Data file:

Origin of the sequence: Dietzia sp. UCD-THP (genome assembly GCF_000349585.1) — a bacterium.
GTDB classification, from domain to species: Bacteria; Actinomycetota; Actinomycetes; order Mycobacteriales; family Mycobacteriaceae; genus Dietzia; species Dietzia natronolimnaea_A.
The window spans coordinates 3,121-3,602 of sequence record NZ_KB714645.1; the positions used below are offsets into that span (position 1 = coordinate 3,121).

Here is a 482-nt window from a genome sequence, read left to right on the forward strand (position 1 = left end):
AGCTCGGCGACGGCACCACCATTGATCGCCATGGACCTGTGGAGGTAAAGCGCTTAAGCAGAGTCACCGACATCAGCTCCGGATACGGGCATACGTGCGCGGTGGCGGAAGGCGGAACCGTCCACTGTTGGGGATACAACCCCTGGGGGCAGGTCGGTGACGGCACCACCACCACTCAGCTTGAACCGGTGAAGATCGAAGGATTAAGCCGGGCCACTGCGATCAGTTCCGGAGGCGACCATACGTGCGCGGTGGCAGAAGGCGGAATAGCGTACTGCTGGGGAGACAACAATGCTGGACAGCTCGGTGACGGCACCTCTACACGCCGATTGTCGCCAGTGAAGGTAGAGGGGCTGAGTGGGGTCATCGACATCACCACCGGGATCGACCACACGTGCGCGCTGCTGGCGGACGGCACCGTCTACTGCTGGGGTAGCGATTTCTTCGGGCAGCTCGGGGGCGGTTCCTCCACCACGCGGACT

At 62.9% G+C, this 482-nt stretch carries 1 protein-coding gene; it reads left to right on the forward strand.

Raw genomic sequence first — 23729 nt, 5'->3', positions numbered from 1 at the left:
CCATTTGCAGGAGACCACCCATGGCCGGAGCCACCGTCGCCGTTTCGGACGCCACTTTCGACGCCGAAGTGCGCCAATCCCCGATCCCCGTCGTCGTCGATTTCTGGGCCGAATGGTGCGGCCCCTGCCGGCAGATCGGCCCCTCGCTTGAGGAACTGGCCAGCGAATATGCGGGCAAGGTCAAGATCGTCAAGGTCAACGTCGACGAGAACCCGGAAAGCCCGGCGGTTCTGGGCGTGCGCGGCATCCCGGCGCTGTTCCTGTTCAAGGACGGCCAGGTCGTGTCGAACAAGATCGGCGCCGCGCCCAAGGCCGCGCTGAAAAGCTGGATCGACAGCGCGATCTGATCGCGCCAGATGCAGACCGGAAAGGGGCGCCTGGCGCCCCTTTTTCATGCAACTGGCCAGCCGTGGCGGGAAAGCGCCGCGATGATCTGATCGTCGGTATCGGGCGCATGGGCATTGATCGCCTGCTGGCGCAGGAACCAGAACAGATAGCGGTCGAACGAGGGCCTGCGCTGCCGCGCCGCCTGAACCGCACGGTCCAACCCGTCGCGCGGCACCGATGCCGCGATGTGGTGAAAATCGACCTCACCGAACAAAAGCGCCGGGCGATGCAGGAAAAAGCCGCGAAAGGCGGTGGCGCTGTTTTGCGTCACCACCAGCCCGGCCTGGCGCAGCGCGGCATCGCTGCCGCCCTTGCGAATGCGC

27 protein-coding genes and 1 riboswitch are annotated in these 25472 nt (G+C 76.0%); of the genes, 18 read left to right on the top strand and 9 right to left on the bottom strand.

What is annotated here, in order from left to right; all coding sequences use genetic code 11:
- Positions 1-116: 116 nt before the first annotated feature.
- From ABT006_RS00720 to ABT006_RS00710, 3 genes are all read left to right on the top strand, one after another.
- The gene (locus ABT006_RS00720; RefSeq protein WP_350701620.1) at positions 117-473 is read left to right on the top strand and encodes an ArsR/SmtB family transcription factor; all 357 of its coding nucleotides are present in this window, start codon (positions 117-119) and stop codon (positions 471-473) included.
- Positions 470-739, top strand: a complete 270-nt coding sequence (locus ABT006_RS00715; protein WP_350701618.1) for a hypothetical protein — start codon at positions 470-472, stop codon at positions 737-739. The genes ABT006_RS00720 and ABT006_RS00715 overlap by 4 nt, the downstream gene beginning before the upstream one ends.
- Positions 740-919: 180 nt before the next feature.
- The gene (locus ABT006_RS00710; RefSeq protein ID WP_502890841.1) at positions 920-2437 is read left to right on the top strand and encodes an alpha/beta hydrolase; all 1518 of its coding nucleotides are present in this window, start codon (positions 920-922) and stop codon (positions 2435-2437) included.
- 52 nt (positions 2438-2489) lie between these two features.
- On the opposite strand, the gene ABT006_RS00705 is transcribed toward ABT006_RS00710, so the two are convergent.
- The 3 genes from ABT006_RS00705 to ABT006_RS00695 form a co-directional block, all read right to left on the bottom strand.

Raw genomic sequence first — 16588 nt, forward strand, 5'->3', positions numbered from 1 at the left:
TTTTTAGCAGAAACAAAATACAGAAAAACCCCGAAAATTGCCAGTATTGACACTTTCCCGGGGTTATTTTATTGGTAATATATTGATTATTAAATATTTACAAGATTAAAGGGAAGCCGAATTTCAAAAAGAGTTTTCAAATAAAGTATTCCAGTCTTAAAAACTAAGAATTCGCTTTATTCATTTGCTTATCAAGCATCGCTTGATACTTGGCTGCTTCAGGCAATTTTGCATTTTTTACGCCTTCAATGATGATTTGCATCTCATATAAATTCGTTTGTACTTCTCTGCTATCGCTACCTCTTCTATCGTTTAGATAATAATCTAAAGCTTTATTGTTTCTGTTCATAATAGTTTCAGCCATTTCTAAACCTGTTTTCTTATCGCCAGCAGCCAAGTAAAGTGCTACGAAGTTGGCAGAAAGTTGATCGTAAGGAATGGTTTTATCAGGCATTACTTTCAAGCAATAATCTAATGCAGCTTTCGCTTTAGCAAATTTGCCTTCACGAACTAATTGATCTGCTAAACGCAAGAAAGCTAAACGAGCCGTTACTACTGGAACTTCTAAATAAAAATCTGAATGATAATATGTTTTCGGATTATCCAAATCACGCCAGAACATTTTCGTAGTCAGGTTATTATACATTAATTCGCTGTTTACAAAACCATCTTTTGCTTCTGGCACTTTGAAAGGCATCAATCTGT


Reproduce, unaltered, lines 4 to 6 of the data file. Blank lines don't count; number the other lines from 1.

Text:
Here is a 482-nt window from a genome sequence, read left to right on the forward strand (position 1 = left end):
AGCTCGGCGACGGCACCACCATTGATCGCCATGGACCTGTGGAGGTAAAGCGCTTAAGCAGAGTCACCGACATCAGCTCCGGATACGGGCATACGTGCGCGGTGGCGGAAGGCGGAACCGTCCACTGTTGGGGATACAACCCCTGGGGGCAGGTCGGTGACGGCACCACCACCACTCAGCTTGAACCGGTGAAGATCGAAGGATTAAGCCGGGCCACTGCGATCAGTTCCGGAGGCGACCATACGTGCGCGGTGGCAGAAGGCGGAATAGCGTACTGCTGGGGAGACAACAATGCTGGACAGCTCGGTGACGGCACCTCTACACGCCGATTGTCGCCAGTGAAGGTAGAGGGGCTGAGTGGGGTCATCGACATCACCACCGGGATCGACCACACGTGCGCGCTGCTGGCGGACGGCACCGTCTACTGCTGGGGTAGCGATTTCTTCGGGCAGCTCGGGGGCGGTTCCTCCACCACGCGGACT

At 62.9% G+C, this 482-nt stretch carries 1 protein-coding gene; it reads left to right on the forward strand.